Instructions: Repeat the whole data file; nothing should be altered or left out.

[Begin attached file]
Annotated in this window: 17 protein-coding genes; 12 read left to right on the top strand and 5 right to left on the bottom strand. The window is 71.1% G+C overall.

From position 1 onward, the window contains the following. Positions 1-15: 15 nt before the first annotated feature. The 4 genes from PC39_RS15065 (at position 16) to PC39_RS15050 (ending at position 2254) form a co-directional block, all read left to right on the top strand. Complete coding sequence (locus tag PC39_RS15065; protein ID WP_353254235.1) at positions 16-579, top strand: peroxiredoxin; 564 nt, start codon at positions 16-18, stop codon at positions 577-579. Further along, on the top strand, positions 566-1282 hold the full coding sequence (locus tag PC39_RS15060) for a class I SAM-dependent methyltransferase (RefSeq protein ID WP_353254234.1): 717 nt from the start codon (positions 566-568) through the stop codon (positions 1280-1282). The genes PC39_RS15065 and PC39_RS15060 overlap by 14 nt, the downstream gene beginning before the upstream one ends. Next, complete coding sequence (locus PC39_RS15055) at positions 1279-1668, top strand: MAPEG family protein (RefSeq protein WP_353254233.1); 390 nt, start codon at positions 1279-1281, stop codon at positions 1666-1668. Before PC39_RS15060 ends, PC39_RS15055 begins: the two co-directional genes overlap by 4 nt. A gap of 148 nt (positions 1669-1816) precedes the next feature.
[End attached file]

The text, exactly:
Annotated in this window: 17 protein-coding genes; 12 read left to right on the top strand and 5 right to left on the bottom strand. The window is 71.1% G+C overall.

From position 1 onward, the window contains the following. Positions 1-15: 15 nt before the first annotated feature. The 4 genes from PC39_RS15065 (at position 16) to PC39_RS15050 (ending at position 2254) form a co-directional block, all read left to right on the top strand. Complete coding sequence (locus tag PC39_RS15065; protein ID WP_353254235.1) at positions 16-579, top strand: peroxiredoxin; 564 nt, start codon at positions 16-18, stop codon at positions 577-579. Further along, on the top strand, positions 566-1282 hold the full coding sequence (locus tag PC39_RS15060) for a class I SAM-dependent methyltransferase (RefSeq protein ID WP_353254234.1): 717 nt from the start codon (positions 566-568) through the stop codon (positions 1280-1282). The genes PC39_RS15065 and PC39_RS15060 overlap by 14 nt, the downstream gene beginning before the upstream one ends. Next, complete coding sequence (locus PC39_RS15055) at positions 1279-1668, top strand: MAPEG family protein (RefSeq protein WP_353254233.1); 390 nt, start codon at positions 1279-1281, stop codon at positions 1666-1668. Before PC39_RS15060 ends, PC39_RS15055 begins: the two co-directional genes overlap by 4 nt. A gap of 148 nt (positions 1669-1816) precedes the next feature.